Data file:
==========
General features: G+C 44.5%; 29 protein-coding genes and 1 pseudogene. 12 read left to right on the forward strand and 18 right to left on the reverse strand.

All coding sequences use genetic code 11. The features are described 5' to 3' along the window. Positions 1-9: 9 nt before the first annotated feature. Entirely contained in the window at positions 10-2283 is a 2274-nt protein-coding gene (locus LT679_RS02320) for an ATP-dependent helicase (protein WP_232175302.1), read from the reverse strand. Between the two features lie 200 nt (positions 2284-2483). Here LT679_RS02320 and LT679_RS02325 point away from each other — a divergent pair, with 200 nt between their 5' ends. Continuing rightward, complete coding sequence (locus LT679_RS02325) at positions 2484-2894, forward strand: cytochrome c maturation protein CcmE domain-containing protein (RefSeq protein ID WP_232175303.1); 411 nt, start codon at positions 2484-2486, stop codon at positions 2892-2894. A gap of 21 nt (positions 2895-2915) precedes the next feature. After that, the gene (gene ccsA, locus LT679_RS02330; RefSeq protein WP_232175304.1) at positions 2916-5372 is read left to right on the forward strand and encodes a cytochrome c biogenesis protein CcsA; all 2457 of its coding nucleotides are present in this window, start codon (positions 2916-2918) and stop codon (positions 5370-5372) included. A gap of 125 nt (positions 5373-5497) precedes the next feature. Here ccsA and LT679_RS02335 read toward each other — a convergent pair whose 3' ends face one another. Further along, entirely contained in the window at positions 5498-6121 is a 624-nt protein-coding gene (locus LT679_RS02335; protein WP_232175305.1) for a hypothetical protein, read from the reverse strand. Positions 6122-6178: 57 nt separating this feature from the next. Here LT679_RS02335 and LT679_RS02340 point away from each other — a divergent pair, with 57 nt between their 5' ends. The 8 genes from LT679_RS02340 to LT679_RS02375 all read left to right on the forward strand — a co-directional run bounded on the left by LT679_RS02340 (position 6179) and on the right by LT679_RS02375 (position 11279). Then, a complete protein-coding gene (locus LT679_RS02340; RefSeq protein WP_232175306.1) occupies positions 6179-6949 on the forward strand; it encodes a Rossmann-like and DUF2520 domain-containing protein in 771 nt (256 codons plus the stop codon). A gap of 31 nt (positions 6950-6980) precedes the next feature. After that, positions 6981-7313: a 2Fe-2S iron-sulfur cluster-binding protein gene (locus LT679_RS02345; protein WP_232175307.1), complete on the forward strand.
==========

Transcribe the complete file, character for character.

General features: G+C 44.5%; 29 protein-coding genes and 1 pseudogene. 12 read left to right on the forward strand and 18 right to left on the reverse strand.

All coding sequences use genetic code 11. The features are described 5' to 3' along the window. Positions 1-9: 9 nt before the first annotated feature. Entirely contained in the window at positions 10-2283 is a 2274-nt protein-coding gene (locus LT679_RS02320) for an ATP-dependent helicase (protein WP_232175302.1), read from the reverse strand. Between the two features lie 200 nt (positions 2284-2483). Here LT679_RS02320 and LT679_RS02325 point away from each other — a divergent pair, with 200 nt between their 5' ends. Continuing rightward, complete coding sequence (locus LT679_RS02325) at positions 2484-2894, forward strand: cytochrome c maturation protein CcmE domain-containing protein (RefSeq protein ID WP_232175303.1); 411 nt, start codon at positions 2484-2486, stop codon at positions 2892-2894. A gap of 21 nt (positions 2895-2915) precedes the next feature. After that, the gene (gene ccsA, locus LT679_RS02330; RefSeq protein WP_232175304.1) at positions 2916-5372 is read left to right on the forward strand and encodes a cytochrome c biogenesis protein CcsA; all 2457 of its coding nucleotides are present in this window, start codon (positions 2916-2918) and stop codon (positions 5370-5372) included. A gap of 125 nt (positions 5373-5497) precedes the next feature. Here ccsA and LT679_RS02335 read toward each other — a convergent pair whose 3' ends face one another. Further along, entirely contained in the window at positions 5498-6121 is a 624-nt protein-coding gene (locus LT679_RS02335; protein WP_232175305.1) for a hypothetical protein, read from the reverse strand. Positions 6122-6178: 57 nt separating this feature from the next. Here LT679_RS02335 and LT679_RS02340 point away from each other — a divergent pair, with 57 nt between their 5' ends. The 8 genes from LT679_RS02340 to LT679_RS02375 all read left to right on the forward strand — a co-directional run bounded on the left by LT679_RS02340 (position 6179) and on the right by LT679_RS02375 (position 11279). Then, a complete protein-coding gene (locus LT679_RS02340; RefSeq protein WP_232175306.1) occupies positions 6179-6949 on the forward strand; it encodes a Rossmann-like and DUF2520 domain-containing protein in 771 nt (256 codons plus the stop codon). A gap of 31 nt (positions 6950-6980) precedes the next feature. After that, positions 6981-7313: a 2Fe-2S iron-sulfur cluster-binding protein gene (locus LT679_RS02345; protein WP_232175307.1), complete on the forward strand.